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No. 548: Session Looms

No. 548: Session Looms

🗓 Today, Jerod talks red flag laws, Megan talks to House Speaker Cameron Sexton, and we furnish our weekly film rundown.

Good afternoon, everyone.

This morning, Jerod shares his excellent deep dive on red flag laws, tying in his own personal experience to show that abuses of these laws aren’t red herrings but very real concerns grounded in reality. 

Additionally, Megan talks with House Speaker Cameron Sexton about what he hopes to achieve during the "public safety" special session that starts on Monday.

Between this morning's newsletter and Megan's run-through of some legislation that's already been filed (here and here), you should be adequately equipped with context and perspectives ahead of Monday.



Voter Guide Be sure to check out our voter guide, complete with information on candidates, important dates, and more. (View)



The trendy gun control measure's vagueness brings up several red flags of its own

From Jerod Hollyfield

I don’t know what kind of threat the deputy who knocked on my door at 10:50 p.m. thought he faced from a guy who rented a house in one of Greater Nashville’s premiere Stepford subdivisions, but the explosive pounding on the door indicated he thought it was substantial. I slowly cracked the door in case this interloper wasn’t who he claimed, and the officer demanded I take my hands out of my pockets and keep them visible. He was there to serve me an order of protection summons. 

This must have been what my ex’s father meant by “ruining my life” when he appeared at my door six weeks before in a last-ditch attempt to keep me from filing a lawsuit over the thousands of dollars his daughter owed me. “This is a big deal. They will take your weapons,” he threatened as if I’d been stockpiling for a standoff with the ATF. He was right, though: a lawyer I knew from church told me that if things went sideways, the ruling would be public record—not a great look for a college professor.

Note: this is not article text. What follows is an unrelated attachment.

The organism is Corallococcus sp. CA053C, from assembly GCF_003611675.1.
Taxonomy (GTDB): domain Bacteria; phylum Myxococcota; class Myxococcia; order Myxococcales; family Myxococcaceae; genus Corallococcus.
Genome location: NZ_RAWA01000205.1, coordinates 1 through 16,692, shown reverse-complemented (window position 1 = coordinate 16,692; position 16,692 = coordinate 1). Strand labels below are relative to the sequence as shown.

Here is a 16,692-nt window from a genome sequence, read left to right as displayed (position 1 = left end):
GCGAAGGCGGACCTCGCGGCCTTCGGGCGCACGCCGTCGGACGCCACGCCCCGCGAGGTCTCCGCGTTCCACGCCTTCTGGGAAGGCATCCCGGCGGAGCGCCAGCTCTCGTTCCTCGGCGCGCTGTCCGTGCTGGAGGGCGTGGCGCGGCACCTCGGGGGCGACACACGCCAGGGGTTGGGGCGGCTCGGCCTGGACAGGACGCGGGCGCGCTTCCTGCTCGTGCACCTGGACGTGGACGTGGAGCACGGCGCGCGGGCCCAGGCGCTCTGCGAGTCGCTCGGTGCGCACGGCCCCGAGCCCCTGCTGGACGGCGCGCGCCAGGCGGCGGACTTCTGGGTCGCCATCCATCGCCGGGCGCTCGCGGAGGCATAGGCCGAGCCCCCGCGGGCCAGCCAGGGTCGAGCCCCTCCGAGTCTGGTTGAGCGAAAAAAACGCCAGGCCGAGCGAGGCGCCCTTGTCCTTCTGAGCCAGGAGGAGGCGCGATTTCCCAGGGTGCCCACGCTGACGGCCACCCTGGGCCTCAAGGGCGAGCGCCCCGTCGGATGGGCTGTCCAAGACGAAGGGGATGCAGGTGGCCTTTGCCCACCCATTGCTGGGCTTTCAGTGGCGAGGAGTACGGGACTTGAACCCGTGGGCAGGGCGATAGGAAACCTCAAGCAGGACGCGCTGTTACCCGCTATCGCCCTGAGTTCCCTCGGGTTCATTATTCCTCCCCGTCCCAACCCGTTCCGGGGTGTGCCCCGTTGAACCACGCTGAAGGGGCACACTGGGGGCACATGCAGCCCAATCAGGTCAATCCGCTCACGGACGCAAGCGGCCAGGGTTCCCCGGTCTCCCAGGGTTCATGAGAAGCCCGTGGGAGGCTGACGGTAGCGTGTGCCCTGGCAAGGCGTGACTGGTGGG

Continue reading...


Yesterday, we spoke with current Speaker of the House Cameron Sexton, who answered a few of the questions that have been looming over Monday’s special session since the governor announced his intention to call one back in May.

You can read the full transcript here. Below is an abbreviated version of our conversation, which encompasses everything from red flag laws and juvenile crime to the manifesto and how the Republican supermajority will fare in the face of what is sure to be another national media firestorm. 


“The only thing that's in there that could be proposed is [a] red flag, and we're not passing it,” Sexton said, echoing many of his Republican colleagues. “We have enough people who said they're not voting for it. It’s not going to make it out of subcommittee, if it gets in subcommittee. But I think as far as our state—I think it's important for us to show and if that bill gets in the committee, it gets voted down to show that in Tennessee, we're not passing a red flag Law.” 


Speaking about the bipartisan effort to address the number of crimes committed by youths in Shelby County, Sexton brings up his intention to close existing loopholes, especially when it comes to the juvenile transfer statute. “They can still charge them as a juvenile,”  the Speaker explained. “And as a juvenile, they only serve until age 19…so for premeditated murder, a juvenile may only get two to three years.”